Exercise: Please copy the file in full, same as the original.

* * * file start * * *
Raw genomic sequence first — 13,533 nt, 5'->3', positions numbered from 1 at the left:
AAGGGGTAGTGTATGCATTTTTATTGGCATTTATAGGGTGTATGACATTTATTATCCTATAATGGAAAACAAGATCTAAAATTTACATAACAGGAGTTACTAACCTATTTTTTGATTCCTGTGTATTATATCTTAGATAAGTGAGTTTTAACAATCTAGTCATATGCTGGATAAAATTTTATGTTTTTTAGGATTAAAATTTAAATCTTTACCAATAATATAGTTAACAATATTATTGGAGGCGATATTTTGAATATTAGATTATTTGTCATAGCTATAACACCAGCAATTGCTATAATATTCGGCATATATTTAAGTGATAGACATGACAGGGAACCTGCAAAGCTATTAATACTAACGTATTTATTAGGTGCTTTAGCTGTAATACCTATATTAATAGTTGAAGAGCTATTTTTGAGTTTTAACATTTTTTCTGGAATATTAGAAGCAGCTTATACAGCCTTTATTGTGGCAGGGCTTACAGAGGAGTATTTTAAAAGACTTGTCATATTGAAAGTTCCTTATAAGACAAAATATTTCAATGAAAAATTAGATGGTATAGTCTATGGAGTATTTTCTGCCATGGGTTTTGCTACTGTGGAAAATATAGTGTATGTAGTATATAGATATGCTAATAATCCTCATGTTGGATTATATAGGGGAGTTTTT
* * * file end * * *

Raw genomic sequence first — 13,533 nt, 5'->3', positions numbered from 1 at the left:
AAGGGGTAGTGTATGCATTTTTATTGGCATTTATAGGGTGTATGACATTTATTATCCTATAATGGAAAACAAGATCTAAAATTTACATAACAGGAGTTACTAACCTATTTTTTGATTCCTGTGTATTATATCTTAGATAAGTGAGTTTTAACAATCTAGTCATATGCTGGATAAAATTTTATGTTTTTTAGGATTAAAATTTAAATCTTTACCAATAATATAGTTAACAATATTATTGGAGGCGATATTTTGAATATTAGATTATTTGTCATAGCTATAACACCAGCAATTGCTATAATATTCGGCATATATTTAAGTGATAGACATGACAGGGAACCTGCAAAGCTATTAATACTAACGTATTTATTAGGTGCTTTAGCTGTAATACCTATATTAATAGTTGAAGAGCTATTTTTGAGTTTTAACATTTTTTCTGGAATATTAGAAGCAGCTTATACAGCCTTTATTGTGGCAGGGCTTACAGAGGAGTATTTTAAAAGACTTGTCATATTGAAAGTTCCTTATAAGACAAAATATTTCAATGAAAAATTAGATGGTATAGTCTATGGAGTATTTTCTGCCATGGGTTTTGCTACTGTGGAAAATATAGTGTATGTAGTATATAGATATGCTAATAATCCTCATGTTGGATTATATAGGGGAGTTTTT